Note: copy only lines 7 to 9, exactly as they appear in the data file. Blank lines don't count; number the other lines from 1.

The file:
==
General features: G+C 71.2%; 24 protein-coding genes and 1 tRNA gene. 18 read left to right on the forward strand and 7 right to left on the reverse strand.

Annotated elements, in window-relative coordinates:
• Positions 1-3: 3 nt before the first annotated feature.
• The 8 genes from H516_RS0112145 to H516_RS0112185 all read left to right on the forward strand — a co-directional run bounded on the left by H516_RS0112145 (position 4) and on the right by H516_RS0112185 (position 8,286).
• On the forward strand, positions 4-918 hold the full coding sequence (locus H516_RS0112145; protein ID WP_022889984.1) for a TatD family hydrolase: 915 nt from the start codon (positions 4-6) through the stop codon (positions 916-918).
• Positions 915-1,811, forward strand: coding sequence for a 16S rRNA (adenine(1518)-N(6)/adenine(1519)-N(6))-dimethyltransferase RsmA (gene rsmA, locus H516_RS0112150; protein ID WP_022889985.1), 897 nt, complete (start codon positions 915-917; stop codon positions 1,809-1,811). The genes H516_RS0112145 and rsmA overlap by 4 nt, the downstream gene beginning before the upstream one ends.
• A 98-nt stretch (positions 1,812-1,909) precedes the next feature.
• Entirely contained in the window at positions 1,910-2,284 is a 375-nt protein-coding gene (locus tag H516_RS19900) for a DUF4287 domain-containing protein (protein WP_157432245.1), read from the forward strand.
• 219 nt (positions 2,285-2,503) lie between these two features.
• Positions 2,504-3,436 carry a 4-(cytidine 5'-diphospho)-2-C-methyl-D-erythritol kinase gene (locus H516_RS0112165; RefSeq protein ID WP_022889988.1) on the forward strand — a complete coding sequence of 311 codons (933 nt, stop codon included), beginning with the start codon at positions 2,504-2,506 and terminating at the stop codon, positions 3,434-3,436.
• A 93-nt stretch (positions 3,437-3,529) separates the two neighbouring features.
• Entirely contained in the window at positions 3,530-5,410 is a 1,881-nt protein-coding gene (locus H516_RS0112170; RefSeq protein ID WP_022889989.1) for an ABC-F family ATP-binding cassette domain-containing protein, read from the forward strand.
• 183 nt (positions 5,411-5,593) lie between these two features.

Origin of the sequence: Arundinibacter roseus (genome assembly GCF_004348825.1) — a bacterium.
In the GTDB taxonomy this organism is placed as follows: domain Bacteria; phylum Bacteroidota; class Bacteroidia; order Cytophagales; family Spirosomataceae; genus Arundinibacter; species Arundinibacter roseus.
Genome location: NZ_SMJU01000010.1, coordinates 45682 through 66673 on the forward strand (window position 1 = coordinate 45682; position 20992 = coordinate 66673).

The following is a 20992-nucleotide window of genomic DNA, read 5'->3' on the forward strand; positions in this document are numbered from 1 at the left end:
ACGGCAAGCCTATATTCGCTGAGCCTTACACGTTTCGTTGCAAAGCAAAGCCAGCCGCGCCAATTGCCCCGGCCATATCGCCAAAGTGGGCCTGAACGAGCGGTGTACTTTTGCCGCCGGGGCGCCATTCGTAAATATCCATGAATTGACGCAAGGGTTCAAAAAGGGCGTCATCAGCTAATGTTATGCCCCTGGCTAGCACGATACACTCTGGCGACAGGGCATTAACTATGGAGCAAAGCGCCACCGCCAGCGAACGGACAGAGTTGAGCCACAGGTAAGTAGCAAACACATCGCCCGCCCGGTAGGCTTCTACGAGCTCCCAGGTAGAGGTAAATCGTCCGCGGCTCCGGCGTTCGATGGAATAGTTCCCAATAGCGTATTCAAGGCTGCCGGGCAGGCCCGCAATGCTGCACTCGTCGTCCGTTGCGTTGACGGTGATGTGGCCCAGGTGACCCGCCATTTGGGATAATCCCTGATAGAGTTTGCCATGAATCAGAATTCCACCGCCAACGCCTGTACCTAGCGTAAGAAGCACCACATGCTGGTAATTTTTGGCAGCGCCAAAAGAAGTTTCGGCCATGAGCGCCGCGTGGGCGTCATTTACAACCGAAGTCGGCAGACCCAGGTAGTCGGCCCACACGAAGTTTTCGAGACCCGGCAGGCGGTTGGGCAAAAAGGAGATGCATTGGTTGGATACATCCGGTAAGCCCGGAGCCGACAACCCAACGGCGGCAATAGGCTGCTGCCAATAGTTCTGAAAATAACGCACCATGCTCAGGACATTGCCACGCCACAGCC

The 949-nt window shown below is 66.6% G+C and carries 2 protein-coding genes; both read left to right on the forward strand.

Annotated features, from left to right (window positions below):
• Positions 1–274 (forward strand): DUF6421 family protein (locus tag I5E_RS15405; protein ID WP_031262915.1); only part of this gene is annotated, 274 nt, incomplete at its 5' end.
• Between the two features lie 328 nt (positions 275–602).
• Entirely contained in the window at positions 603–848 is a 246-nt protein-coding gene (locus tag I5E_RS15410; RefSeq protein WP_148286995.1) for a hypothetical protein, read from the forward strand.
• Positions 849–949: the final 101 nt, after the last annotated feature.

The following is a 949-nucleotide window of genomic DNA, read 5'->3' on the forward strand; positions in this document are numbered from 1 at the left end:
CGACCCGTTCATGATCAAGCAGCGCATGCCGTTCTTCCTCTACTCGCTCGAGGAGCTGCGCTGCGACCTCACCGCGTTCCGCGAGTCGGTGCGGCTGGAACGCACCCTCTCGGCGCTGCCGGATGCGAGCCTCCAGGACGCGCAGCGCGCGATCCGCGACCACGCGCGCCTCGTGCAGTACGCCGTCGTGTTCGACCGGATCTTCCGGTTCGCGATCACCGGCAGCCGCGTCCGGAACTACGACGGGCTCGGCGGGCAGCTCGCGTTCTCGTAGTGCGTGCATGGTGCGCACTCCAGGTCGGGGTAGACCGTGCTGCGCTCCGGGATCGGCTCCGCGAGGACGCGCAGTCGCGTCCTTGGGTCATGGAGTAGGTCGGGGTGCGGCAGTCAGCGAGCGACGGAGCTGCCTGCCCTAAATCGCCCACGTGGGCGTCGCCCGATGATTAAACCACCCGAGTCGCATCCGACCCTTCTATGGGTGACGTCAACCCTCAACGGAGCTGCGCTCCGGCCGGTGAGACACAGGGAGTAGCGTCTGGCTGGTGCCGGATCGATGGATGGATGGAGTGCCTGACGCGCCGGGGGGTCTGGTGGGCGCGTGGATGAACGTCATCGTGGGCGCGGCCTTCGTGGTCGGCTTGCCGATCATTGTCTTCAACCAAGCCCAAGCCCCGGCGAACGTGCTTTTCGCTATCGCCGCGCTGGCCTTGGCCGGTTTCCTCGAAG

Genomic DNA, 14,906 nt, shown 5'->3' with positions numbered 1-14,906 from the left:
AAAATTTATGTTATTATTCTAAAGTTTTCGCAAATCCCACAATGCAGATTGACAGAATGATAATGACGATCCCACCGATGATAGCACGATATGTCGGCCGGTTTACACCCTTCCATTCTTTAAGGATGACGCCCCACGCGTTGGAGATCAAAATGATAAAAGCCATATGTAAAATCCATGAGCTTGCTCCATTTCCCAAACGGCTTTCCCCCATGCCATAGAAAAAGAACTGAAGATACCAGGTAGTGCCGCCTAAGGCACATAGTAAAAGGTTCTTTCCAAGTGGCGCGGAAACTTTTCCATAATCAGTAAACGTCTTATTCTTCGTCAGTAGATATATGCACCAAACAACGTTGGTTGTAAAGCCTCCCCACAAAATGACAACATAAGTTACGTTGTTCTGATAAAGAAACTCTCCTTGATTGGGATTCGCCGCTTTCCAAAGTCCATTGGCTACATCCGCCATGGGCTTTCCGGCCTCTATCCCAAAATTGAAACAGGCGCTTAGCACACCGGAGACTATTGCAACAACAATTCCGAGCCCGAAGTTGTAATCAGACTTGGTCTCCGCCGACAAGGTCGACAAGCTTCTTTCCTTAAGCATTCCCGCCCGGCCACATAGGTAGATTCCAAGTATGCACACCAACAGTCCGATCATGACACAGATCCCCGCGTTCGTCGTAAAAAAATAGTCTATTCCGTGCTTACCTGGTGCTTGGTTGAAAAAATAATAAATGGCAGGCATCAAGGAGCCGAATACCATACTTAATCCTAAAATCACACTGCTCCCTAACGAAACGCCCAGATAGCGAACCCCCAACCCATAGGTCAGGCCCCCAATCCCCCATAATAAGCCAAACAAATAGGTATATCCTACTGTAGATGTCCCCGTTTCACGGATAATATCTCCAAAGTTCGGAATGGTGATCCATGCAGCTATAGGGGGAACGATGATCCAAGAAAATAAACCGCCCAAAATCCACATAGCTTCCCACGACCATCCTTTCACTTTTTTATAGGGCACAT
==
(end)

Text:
• A 98-nt stretch (positions 1,812-1,909) precedes the next feature.
• Entirely contained in the window at positions 1,910-2,284 is a 375-nt protein-coding gene (locus tag H516_RS19900) for a DUF4287 domain-containing protein (protein WP_157432245.1), read from the forward strand.
• 219 nt (positions 2,285-2,503) lie between these two features.